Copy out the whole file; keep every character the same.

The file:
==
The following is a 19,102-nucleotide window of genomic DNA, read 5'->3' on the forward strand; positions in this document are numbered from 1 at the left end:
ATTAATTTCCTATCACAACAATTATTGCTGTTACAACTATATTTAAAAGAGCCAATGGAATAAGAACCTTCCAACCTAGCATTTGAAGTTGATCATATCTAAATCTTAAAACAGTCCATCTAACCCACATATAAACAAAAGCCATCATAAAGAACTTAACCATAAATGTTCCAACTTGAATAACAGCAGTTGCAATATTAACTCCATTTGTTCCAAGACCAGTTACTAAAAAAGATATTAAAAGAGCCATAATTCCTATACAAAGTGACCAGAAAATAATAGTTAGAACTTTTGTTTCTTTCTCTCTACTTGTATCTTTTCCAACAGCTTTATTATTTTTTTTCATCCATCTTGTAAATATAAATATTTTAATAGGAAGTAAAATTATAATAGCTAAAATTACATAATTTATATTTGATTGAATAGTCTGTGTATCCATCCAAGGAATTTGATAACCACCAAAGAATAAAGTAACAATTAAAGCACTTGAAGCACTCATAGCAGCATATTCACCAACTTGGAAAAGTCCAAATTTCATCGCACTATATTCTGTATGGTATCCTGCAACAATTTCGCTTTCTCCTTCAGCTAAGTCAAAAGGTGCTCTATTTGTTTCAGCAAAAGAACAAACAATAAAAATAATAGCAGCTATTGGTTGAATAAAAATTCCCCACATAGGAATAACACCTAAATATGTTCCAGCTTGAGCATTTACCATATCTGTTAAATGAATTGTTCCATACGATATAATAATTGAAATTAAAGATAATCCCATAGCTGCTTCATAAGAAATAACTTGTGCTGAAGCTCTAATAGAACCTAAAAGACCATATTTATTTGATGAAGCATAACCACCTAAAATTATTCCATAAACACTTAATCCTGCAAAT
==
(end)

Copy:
The following is a 19,102-nucleotide window of genomic DNA, read 5'->3' on the forward strand; positions in this document are numbered from 1 at the left end:
ATTAATTTCCTATCACAACAATTATTGCTGTTACAACTATATTTAAAAGAGCCAATGGAATAAGAACCTTCCAACCTAGCATTTGAAGTTGATCATATCTAAATCTTAAAACAGTCCATCTAACCCACATATAAACAAAAGCCATCATAAAGAACTTAACCATAAATGTTCCAACTTGAATAACAGCAGTTGCAATATTAACTCCATTTGTTCCAAGACCAGTTACTAAAAAAGATATTAAAAGAGCCATAATTCCTATACAAAGTGACCAGAAAATAATAGTTAGAACTTTTGTTTCTTTCTCTCTACTTGTATCTTTTCCAACAGCTTTATTATTTTTTTTCATCCATCTTGTAAATATAAATATTTTAATAGGAAGTAAAATTATAATAGCTAAAATTACATAATTTATATTTGATTGAATAGTCTGTGTATCCATCCAAGGAATTTGATAACCACCAAAGAATAAAGTAACAATTAAAGCACTTGAAGCACTCATAGCAGCATATTCACCAACTTGGAAAAGTCCAAATTTCATCGCACTATATTCTGTATGGTATCCTGCAACAATTTCGCTTTCTCCTTCAGCTAAGTCAAAAGGTGCTCTATTTGTTTCAGCAAAAGAACAAACAATAAAAATAATAGCAGCTATTGGTTGAATAAAAATTCCCCACATAGGAATAACACCTAAATATGTTCCAGCTTGAGCATTTACCATATCTGTTAAATGAATTGTTCCATACGATATAATAATTGAAATTAAAGATAATCCCATAGCTGCTTCATAAGAAATAACTTGTGCTGAAGCTCTAATAGAACCTAAAAGACCATATTTATTTGATGAAGCATAACCACCTAAAATTATTCCATAAACACTTAATCCTGCAAAT